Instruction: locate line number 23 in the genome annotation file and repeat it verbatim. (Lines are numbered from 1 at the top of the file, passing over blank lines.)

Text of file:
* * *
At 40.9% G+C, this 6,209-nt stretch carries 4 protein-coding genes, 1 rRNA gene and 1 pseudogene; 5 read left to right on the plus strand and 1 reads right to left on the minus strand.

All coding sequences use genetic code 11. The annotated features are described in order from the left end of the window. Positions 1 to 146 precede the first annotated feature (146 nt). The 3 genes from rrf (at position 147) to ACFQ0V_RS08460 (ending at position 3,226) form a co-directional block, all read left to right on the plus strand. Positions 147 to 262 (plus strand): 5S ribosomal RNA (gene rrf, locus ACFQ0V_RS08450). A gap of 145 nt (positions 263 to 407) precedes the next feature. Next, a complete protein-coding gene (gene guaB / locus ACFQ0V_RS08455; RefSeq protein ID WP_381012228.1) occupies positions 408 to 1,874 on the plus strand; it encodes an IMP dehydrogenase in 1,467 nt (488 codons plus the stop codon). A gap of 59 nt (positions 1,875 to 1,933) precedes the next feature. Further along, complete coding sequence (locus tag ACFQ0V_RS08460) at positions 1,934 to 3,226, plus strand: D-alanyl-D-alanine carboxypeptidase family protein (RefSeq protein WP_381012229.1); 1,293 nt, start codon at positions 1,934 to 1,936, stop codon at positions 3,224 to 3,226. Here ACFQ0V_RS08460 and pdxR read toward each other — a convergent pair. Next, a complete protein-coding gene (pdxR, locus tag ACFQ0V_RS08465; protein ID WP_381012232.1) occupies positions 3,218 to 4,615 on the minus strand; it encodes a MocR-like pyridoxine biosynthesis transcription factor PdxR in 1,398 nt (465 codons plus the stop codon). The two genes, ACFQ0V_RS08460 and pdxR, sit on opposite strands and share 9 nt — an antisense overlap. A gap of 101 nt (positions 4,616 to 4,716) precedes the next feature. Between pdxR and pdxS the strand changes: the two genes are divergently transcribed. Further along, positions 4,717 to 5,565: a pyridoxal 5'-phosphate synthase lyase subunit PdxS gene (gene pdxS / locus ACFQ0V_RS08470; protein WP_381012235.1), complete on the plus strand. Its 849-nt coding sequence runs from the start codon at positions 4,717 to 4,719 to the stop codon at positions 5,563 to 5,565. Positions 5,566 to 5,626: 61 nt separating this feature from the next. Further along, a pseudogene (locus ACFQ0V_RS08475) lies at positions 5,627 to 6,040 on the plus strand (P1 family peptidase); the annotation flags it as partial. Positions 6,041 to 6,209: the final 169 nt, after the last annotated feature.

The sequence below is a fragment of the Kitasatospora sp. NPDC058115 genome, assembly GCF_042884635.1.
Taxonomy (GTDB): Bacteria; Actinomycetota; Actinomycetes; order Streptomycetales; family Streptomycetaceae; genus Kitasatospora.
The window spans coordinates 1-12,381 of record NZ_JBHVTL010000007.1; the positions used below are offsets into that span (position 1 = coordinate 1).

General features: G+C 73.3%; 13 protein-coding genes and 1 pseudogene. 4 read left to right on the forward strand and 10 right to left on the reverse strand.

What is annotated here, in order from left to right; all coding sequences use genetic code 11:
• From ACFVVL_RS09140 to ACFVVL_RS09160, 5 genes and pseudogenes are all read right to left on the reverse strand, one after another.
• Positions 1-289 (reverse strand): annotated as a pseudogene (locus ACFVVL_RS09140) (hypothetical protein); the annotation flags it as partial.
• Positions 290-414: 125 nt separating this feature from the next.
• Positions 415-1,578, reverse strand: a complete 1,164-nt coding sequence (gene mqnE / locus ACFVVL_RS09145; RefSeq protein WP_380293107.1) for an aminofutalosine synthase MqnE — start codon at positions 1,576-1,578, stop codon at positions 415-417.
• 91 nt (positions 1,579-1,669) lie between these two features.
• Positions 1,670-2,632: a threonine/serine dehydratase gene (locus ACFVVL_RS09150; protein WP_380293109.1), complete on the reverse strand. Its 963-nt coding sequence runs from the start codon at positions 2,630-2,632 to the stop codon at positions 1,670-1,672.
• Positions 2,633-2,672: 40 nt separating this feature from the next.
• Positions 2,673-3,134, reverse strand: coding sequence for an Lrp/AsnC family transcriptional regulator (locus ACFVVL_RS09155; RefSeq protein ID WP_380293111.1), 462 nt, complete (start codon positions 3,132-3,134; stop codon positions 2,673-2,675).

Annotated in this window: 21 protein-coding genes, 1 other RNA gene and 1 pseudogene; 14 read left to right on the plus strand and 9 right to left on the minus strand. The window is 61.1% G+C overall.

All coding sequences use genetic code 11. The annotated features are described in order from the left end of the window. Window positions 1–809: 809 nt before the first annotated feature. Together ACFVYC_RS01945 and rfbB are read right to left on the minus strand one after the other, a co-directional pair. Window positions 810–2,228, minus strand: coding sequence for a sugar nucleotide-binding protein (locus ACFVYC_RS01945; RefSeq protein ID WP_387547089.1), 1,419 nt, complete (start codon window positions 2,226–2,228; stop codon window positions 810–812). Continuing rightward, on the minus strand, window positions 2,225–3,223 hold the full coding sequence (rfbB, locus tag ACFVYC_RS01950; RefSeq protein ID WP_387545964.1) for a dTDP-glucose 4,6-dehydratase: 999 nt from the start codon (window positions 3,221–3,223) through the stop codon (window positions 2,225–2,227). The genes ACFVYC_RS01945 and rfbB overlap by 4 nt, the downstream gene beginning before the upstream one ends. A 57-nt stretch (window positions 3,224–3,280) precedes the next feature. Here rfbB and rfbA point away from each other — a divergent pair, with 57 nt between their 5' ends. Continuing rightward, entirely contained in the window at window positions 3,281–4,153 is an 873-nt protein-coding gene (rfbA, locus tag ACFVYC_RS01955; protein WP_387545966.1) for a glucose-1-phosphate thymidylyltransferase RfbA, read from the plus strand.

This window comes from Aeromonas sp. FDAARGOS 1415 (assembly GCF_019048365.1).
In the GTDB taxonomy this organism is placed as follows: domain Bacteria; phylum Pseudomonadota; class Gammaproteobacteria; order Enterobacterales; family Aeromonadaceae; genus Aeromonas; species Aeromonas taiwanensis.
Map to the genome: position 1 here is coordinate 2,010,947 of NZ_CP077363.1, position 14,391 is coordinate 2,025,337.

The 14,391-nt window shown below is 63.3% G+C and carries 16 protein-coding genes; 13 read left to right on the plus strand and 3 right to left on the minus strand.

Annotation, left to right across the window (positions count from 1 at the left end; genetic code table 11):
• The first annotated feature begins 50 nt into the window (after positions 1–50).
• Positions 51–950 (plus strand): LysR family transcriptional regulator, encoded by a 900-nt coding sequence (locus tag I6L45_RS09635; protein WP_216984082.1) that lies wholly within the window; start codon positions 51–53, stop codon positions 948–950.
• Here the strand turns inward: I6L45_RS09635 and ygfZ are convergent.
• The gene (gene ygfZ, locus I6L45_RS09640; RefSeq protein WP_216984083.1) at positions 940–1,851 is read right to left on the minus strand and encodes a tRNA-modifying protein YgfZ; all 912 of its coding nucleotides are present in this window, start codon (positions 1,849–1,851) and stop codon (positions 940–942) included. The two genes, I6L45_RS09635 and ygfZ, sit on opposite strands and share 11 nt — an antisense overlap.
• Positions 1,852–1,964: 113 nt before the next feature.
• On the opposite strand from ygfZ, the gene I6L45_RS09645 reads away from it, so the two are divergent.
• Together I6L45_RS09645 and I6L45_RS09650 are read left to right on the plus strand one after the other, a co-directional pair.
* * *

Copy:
• The first annotated feature begins 50 nt into the window (after positions 1–50).